Bright prospect Yuta Sakai decks pro debut

Sakai Debut02 1

By Joe Koizumi
Photos by Naoki Fukuda

Who is the next Japanese star-to-be following the footstep of “Monster” Naoya Inoue? This reporter declines to describe a well-worn word “genius” to any bright prospect. How can we predict this boy would be world champ or superstar? Yours truly, however, repent of my failure to report Monster Inoue’s pro debut in detail in 2012? Twelve years later a very bright prospect successfully made a professional debut on Tuesday in Tokyo, Japan. Hi manager, promoter and ex-world champ Hideyuki Ohashi had exaggeratedly emphasized remarkable talents of Yuta Sakai (1-0, 1 KO), 117.75, who this night scored a very impressive victory over Korean #3 super bantam Ji-Yong Kim (3-2-1, 1 KO), 117.75, at 1:20 of the second round in a scheduled six.

Formerly seven-time national amateur titlist Sakai, 19, had won the gold medal in the world youth championship in 2022. His amateur mark was so good as 50-2, 7 stoppages. Sakai quickly floored Kim with a southpaw right hook in round one, and swarmed over him with a fusillade of punches in the second with a towel fluttering in from the loser’s corner. Yuta Sakai is rather tall as a bantamweight at 5’8”, fast-punching and quick-moving with seemingly splendid reflexes. He may be worth watching.

Promoter: Ohashi Promotions.


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    • At the moment? Yes!!

      The country top of the pile with the most boxing world champions in history is the United States. Perched on their crown well above the next pretender, the US boasts a royal 466 champions in the sport, including former greats such as Floyd Mayweather Jr., Mike Tyson and Muhammad Ali, as well as current stars Caleb Plant, Jermell Charlo and Errol Spence Jr.

      Mexico is the country second on the list, still a whopping 302 champs behind the States, with 164 world champions. The North American country has a proud boxing heritage and a strong track record of producing world-class fighters. Current middleweight champion, Canelo Álvarez is best placed of Mexico’s current crop to emulate former greats Julio Cesar Chavez and Salvador Sanchez, who won world titles at super-featherweight and featherweight level, respectively.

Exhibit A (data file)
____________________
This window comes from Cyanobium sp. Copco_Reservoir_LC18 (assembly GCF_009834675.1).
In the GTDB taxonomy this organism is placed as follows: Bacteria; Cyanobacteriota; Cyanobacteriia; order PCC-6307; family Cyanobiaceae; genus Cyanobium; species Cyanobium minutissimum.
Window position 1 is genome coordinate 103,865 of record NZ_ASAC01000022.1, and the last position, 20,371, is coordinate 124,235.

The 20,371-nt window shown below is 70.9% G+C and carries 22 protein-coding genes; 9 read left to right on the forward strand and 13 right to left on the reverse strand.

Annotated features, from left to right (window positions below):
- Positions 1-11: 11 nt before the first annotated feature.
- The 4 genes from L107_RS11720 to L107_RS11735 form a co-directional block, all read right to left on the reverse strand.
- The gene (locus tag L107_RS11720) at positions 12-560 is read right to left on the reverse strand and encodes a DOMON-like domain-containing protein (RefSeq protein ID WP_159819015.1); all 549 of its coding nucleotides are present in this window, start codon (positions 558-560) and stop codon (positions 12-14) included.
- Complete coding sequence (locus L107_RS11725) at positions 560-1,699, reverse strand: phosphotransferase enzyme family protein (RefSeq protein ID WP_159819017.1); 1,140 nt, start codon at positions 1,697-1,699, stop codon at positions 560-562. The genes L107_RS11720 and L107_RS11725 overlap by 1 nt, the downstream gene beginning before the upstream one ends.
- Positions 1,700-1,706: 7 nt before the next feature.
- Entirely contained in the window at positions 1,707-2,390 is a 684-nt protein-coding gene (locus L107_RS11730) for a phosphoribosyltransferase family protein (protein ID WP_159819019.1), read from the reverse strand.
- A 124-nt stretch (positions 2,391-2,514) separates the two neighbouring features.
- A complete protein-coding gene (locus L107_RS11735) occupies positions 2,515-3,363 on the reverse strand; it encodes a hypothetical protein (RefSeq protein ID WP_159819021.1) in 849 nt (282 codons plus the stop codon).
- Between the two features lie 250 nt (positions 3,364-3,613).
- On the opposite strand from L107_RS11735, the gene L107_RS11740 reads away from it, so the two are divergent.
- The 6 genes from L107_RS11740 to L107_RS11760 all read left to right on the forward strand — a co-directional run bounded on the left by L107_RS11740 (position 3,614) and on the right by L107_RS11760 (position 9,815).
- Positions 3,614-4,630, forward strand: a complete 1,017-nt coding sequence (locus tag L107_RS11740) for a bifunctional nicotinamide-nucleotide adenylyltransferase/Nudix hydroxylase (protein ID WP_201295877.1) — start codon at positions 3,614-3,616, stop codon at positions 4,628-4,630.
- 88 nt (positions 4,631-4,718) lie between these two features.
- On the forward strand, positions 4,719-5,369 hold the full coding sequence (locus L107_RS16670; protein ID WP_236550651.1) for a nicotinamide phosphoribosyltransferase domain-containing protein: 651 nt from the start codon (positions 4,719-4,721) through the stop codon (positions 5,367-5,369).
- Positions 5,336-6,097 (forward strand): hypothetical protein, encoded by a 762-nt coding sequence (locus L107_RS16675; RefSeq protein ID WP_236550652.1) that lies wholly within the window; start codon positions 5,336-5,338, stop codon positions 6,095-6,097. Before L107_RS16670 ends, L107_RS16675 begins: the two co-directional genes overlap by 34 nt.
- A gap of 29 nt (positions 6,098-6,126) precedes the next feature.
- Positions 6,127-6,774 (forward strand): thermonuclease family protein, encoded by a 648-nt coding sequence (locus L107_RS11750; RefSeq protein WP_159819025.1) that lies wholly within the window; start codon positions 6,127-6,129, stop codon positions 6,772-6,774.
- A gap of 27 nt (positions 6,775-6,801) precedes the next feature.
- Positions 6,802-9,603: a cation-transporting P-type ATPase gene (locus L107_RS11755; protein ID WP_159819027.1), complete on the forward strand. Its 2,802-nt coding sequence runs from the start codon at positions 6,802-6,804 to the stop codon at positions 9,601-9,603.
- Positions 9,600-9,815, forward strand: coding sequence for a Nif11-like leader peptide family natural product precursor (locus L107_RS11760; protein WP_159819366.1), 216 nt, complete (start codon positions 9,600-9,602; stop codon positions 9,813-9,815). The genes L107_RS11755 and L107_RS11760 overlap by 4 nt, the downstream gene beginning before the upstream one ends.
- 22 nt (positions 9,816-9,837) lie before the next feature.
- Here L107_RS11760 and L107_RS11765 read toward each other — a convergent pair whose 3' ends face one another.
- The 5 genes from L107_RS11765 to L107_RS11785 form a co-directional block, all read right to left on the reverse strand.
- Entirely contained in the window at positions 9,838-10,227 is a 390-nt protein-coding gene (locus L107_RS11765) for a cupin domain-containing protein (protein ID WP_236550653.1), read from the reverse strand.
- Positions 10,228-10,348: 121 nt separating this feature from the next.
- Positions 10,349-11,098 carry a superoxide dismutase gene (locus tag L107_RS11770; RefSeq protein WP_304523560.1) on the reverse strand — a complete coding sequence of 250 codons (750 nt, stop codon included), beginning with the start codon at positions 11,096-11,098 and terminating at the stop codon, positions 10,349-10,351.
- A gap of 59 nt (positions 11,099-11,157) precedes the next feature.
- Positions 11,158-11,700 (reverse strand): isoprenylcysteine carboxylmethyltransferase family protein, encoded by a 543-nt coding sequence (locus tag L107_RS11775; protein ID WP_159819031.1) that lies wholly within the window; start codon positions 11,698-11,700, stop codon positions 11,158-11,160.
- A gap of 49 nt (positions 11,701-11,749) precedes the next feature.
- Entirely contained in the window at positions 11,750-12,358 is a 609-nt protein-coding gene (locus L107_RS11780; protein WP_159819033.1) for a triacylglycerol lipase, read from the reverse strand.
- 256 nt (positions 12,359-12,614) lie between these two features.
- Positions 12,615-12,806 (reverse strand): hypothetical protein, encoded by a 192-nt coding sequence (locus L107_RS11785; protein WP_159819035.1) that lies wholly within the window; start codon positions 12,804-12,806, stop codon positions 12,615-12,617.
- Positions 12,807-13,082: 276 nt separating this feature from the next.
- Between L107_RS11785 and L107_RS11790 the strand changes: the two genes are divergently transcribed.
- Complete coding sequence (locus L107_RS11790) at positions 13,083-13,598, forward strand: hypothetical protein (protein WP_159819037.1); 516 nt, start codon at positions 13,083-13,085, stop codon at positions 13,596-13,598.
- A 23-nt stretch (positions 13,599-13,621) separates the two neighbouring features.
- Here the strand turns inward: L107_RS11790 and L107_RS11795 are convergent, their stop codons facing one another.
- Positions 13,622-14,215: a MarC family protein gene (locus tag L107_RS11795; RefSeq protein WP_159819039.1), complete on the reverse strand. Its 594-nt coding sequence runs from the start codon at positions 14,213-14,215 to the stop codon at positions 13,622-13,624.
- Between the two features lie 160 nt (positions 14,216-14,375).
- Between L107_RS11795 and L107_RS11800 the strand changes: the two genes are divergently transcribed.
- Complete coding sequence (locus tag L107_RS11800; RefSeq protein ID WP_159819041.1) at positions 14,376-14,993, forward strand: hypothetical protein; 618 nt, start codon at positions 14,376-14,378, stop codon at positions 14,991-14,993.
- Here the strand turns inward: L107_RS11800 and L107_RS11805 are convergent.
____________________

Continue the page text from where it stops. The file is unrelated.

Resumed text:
The only other country’s with over 100 individual world champions is the United Kingdom(113) or so and Japan (100).Former British world champions include Lennox Lewis, Chris Eubank Sr., who held WBO middleweight and super-middleweight titles during the 1990s, and Ricky Hatton who won titles at light-welterweight and welterweight level.

    • True but partly because of so many extra divisions created for the lighter weights.

  • There should be swabs done on the sushi ! Must be something in the water! So many extraordinary performances coming out of Japan of late!
    Na just joking. The Japanese are honourable people and the successes come from dedication and hard work and whatever else works

  • Japan has great trainers that have studied the American style of boxing . These trainers have added their own improvements and that has resulted in an outstanding list of current boxers. Their lads are also always in shape. Would not be surprised to see young American boxers relocate to Japan to train.

  • Mr. Koizumi, if you predict greatness for Sakai, we have to take your word for it. After seeing so many great fighters throughout your career, it should be easy. Sakai started off his career with a stoppage win which is usually a good start. His style will translate better in the pros and he should do well as long as he stays disciplined.

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